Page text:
As regular readers will know, Caroline has developed a fanatical interest in tennis and is currently captain of the ladies second team at the local sports club. I have written before about how her new-found passion has turned me into a tennis widower — she is out two or three nights a week during the high season — but I thought that was the extent of its impact on our marriage. Turns out I was wrong. The nights she spends at home with me watching television are even more emasculating than the nights she spends out.
Why do I say this? Because the only thing she wants to watch is tennis. There was a time when I used to have to defend our monthly subscription to Sky Sports, with Caroline dismissing it as a needless extravagance. Not any more. She likes watching matches from start to finish, too, which means no time for Premier League games. Even during those rare moments when a tennis match isn’t being played somewhere in the world, she still won’t surrender the remote. She has a vast backlog of games she has recorded and will happily sit there watching them, even if they were played months ago.
The most humiliating thing is that she has huge crushes on some of the male players. She is tactful enough not to tell me, but it’s bleedin’ obvious. Earlier this week, I was forced to sit through four sets of Grigor Dimitrov vs Nick Kyrgios in the Australian Open, with Caroline panting beside me. To make things worse, my ten-year-old son Freddie was watching too, and he kept looking over at me and saying: ‘You know why Mum is enjoying this match so much, don’t you?’ His eyes were shining with mischievous glee, as if he had discovered a marvellously embarrassing secret. I tried to deflect it by pointing out that Kyrgios appeared to be wearing a bright pink babygro — which made for an odd contrast with his turkey-cocking masculinity — but to no avail. At one point Caroline said: ‘You can almost smell the testosterone, can’t you?’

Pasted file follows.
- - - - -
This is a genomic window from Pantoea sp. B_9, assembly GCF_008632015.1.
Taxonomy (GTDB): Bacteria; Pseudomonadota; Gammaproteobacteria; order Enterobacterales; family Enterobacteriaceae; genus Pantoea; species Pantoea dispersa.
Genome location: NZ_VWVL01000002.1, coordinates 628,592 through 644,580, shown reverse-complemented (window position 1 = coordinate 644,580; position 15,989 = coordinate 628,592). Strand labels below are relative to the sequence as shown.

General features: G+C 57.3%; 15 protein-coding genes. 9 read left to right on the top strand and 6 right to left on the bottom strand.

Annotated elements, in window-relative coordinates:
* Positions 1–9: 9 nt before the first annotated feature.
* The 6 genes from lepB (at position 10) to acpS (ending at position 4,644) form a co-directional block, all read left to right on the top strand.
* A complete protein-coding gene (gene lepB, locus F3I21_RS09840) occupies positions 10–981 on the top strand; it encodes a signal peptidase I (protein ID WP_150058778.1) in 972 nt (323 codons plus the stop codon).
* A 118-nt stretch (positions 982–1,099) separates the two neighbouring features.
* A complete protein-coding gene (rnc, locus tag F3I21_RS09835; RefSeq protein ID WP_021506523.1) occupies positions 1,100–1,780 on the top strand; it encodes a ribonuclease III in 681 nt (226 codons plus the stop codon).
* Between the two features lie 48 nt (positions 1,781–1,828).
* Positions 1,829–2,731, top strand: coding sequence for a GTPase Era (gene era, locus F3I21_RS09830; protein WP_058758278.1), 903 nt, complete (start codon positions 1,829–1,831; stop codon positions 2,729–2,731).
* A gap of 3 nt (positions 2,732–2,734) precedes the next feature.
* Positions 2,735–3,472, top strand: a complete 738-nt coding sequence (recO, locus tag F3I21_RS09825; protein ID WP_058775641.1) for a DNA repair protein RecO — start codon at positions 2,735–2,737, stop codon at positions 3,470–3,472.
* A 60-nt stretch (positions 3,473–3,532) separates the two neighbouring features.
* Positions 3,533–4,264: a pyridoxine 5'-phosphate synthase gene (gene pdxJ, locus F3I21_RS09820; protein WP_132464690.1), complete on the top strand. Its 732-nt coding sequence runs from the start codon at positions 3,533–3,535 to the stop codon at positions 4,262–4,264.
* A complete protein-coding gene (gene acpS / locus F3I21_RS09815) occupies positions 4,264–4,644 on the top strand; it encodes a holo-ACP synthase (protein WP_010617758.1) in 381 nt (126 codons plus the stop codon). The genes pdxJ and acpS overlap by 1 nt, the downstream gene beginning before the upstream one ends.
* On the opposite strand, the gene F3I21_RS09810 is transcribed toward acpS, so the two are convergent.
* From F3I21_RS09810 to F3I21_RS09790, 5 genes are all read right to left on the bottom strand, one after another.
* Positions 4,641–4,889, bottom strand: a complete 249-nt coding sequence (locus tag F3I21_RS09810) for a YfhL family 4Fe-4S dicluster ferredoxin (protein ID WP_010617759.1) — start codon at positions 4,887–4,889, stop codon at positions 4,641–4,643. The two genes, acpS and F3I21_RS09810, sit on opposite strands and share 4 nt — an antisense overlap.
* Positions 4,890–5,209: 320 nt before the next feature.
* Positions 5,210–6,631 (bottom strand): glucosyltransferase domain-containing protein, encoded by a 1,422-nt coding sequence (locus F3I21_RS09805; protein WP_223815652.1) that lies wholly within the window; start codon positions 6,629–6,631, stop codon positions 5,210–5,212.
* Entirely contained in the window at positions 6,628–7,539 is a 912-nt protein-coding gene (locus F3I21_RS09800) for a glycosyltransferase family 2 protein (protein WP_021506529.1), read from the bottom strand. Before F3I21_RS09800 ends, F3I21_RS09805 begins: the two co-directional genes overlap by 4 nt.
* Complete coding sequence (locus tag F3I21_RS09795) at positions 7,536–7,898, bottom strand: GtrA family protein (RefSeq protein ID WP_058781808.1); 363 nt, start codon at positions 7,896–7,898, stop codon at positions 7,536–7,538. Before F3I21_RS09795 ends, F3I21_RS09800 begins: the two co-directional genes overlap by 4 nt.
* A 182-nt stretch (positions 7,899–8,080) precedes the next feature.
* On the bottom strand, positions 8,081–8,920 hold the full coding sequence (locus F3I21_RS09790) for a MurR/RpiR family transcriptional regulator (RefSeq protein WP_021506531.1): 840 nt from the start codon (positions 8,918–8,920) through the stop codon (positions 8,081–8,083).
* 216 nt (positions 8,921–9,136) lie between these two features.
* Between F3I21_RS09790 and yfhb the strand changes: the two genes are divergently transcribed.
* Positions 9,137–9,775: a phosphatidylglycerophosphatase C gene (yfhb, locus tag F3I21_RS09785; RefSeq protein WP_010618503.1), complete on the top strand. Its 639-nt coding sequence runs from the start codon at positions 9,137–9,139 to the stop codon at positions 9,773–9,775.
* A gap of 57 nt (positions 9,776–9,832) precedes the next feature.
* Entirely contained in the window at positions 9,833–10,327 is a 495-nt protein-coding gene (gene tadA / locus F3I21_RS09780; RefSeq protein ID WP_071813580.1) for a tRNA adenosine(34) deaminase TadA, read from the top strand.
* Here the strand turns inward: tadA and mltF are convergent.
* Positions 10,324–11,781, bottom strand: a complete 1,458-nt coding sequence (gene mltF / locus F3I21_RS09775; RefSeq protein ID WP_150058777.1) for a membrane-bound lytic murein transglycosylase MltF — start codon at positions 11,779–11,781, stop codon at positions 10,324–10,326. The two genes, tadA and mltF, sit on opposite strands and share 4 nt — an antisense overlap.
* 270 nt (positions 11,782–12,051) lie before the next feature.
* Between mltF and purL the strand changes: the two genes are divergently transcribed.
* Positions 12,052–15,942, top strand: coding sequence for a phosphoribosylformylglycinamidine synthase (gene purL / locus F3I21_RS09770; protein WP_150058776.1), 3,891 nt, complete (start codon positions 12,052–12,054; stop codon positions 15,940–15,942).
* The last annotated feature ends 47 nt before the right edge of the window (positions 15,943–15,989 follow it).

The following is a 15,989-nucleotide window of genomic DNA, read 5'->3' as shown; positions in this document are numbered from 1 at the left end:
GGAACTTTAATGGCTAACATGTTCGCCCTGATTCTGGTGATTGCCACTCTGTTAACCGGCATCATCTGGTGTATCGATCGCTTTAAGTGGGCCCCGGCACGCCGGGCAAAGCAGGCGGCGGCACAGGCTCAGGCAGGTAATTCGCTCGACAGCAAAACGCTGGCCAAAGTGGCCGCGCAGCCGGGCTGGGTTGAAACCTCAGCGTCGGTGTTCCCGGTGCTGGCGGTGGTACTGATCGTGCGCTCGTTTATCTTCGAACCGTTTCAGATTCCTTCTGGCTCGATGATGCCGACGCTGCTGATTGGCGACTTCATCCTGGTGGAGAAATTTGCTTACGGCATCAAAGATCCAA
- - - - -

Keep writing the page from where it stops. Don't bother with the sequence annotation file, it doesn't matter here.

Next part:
I have struggled to develop an interest in these matches, but watching two men whacking the ball at each other as hard as they can for hours on end just isn’t very entertaining. As a teenager, I was gripped by the epic serve-and-volley battles between Borg and McEnroe. It was thrilling watching them leap into the air like salmon, twisting their bodies into absurd shapes to make some impossible shot. It was as if one was witnessing athletes perform at the outer limits of what is humanly possible.
These days, by contrast, it’s just one baseline rally after another. It seems more like a test of brute strength than skill, a kind of heavyweight boxing contest fought with rackets rather than gloves. Except the Mike Tysons and George Foremans of the ATP tour are dressed in pink onesies. Virtually the only excitement is when one of the testosterone factories challenges a line call and you have to wait for Hawkeye to deliver its verdict.
OK, I admit, sometimes it’s impossible not to get swept up in the drama. I watched Kyle Edmund beat Andreas Seppi last Sunday, and when he topped that performance to beat Dimitrov a couple of days later I found myself whooping with joy. That was partly because only five other British players have reached Grand Slam semi-finals since 1968, but mainly because Caroline doesn’t fancy Edmund (doesn’t like his hair, apparently). Watching him crush her beloved Bulgarian, and hearing her cries of ‘ooh’ and ‘ah’ each time the scrappy Yorkshireman played an outright winner, was deeply satisfying.
I have started playing with Caroline and our two youngest boys on Sunday mornings and, needless to say, that has not done much for my self-esteem. She is a model of restraint and encouragement when playing the ball to nine-year-old Charlie, tapping it gently so it lands just in front of him, but cannot suppress her natural competitiveness when her hapless husband is in her sights. I flail around, chopping at the air as the ball goes whistling past and then look up to see my two sons collapsing with laughter. The only thing I can do with any sort of competence is serve, but every time I ace one of the boys — ‘Who’s laughing now, sonny?’ — Caroline shakes her head with disapproval. ‘The idea is to help them, not humiliate them,’ she says.
If only she applied the same principle to me.
Toby Young is associate editor of The Spectator.